Tuesday, May 5, 2020
There may be no greater example of how the power of strategic economic development can change the landscape of a town than to drive down Main Street in the Town of Holly Springs. Known for large shopping centers and a growing business park, Holly Springs was lacking a central destination for residents and a hub for small businesses, but all that has changed thanks to the vision of town leaders a decade ago who decided to build a downtown district from scratch. As part of Economic Development Week, it’s important to recognize why getting the economy back up and bustling in downtown Holly Springs after COVID-19 is a priority for those who have worked so hard to revitalize the village district.
For years, many towns and cities across the United States focused on growth outside their downtown areas and many have come to realize that residents want a central location to live, work and play.
"We listened to feedback from residents and they told us that a strong sense of community is what makes Holly Springs special," said Irena Krstanovic, the town’s Economic Development Director. "They wanted a downtown that could be the heart of the community, a place where people could work, meet for dinner or drinks afterwards and walk to a summer concert. It was our job to make that happen."
The town’s Economic Development team started building strong relationships with developers who saw the investment potential. Holly Springs is one of the fastest growing municipalities in Wake County, with an innovative, educated workforce, who were ready for a vibrant downtown. These partnerships were further strengthened by the town investing almost $10 million in public infrastructure to position the downtown to accommodate this influx of growth and expansion down the road. The town has added parking – bringing a total of 700 spaces, realigned roadways to improve safety, installed safer pedestrian crosswalks to improve walkability and revamped the downtown stormwater project to handle the development. Over the next 20 years, the revitalization of downtown Holly Springs is projected to generate $1 billion in regional economic impact.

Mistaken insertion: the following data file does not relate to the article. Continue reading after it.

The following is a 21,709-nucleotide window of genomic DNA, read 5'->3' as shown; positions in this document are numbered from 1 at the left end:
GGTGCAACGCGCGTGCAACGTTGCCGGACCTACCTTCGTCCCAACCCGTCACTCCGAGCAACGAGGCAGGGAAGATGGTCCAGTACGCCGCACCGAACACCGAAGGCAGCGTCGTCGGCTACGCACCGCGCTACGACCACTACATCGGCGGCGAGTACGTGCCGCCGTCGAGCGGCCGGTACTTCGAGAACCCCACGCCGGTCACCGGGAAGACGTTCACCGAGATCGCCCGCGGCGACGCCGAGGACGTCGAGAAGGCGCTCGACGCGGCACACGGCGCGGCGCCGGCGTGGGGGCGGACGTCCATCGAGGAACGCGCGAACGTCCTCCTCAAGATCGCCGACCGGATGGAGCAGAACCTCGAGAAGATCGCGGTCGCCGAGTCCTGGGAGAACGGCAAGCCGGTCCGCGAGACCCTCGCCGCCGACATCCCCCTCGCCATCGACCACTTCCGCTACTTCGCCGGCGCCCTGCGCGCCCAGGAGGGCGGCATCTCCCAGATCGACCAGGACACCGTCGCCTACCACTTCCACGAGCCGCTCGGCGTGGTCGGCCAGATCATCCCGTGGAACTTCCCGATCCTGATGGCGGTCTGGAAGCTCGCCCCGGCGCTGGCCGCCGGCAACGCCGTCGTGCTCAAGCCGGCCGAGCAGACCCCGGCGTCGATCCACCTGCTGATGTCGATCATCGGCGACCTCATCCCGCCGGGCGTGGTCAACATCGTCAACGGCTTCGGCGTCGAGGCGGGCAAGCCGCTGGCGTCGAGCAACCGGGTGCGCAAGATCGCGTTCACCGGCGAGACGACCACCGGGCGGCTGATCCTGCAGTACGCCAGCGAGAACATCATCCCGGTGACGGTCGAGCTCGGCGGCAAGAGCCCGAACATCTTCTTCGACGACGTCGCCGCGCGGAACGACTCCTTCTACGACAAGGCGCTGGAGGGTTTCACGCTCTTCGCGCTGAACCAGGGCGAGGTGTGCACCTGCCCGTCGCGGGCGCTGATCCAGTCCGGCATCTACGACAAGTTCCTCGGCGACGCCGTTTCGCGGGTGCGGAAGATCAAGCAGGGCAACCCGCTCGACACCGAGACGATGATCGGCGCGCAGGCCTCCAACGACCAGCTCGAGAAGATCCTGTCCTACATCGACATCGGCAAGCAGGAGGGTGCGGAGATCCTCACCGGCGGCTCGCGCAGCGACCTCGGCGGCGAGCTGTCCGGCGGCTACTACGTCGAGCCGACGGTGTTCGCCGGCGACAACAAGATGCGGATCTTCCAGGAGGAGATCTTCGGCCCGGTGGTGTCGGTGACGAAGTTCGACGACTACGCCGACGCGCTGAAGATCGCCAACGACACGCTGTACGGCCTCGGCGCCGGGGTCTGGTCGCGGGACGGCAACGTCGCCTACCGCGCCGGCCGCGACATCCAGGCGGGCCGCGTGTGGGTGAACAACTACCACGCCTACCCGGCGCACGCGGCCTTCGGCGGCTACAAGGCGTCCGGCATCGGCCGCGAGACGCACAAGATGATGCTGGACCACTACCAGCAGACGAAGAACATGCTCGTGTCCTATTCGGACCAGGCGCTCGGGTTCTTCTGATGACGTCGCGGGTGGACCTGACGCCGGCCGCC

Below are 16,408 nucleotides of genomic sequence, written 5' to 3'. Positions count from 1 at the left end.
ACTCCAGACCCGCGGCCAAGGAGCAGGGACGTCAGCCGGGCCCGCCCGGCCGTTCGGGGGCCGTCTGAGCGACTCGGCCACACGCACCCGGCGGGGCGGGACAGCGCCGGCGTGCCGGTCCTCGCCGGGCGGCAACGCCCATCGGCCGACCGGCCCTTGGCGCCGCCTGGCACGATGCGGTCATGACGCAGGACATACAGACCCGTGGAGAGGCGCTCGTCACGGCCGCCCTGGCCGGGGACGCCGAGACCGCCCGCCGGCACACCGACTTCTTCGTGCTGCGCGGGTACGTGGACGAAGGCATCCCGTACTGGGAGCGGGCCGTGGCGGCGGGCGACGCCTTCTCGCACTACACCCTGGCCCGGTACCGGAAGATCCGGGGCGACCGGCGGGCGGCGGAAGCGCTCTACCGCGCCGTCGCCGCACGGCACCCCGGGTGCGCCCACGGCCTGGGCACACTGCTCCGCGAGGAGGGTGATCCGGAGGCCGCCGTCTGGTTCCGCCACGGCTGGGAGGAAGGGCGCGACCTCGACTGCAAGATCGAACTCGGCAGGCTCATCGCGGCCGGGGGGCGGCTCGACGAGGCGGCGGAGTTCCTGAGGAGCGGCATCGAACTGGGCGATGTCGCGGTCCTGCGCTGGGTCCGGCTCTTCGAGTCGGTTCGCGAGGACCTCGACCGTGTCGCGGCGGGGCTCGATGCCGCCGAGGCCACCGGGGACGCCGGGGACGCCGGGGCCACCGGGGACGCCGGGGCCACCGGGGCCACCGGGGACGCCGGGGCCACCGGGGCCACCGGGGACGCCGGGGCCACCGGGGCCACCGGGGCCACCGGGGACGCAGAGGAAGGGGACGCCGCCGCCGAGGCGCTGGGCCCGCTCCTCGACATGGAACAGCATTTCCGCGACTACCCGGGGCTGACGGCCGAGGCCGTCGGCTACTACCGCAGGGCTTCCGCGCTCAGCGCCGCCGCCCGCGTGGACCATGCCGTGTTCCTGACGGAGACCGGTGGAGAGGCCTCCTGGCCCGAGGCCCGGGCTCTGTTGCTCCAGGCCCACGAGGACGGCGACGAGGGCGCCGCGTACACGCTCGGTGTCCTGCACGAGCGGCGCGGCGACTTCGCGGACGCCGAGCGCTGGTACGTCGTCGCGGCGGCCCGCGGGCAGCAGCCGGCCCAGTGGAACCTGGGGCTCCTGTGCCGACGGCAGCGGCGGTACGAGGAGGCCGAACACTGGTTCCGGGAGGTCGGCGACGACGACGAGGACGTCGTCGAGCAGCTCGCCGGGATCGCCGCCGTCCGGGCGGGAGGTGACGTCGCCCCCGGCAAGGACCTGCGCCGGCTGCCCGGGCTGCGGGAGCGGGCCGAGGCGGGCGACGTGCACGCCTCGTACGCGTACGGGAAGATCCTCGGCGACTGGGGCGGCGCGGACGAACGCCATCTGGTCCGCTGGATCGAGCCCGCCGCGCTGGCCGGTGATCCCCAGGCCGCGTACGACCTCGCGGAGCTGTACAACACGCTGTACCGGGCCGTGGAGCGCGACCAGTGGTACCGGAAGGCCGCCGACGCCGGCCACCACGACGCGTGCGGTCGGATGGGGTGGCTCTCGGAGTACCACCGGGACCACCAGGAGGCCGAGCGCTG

The newly opened Town Hall Commons, along with the Block on Main will add roughly 100,000 square feet of retail, restaurant and office spaces downtown. You can’t drive down Main Street without hearing construction, even in the midst of a pandemic. When it opens late this fall, the Block on Main will provide residents with new local restaurant and retail options, including an outside amphitheater and a rooftop restaurant. It will also provide needed office space to many small businesses and allow other existing downtown businesses to expand operations. Renovations are also ongoing further north on Main Street, where residents will get a new southern themed restaurant when The Pimento Tea Room opens its doors after the historic building gets a face lift. Historical properties and open parcels of available land are opening up every day downtown and the town is getting inquiries from investors who are just waiting for the economy to turn around.
"Downtown businesses were just starting to open and gain loyal customers when this health pandemic threw a wrench in their plans," said Anna Johnston, Holly Springs Economic Development Project Manager. "Our hearts are heavy, but we know the community will rally behind them. We are working closely with local business owners to make sure they have all the resources they need to get back up and running as quickly as possible."
Learn more about downtown growth in Holly Springs
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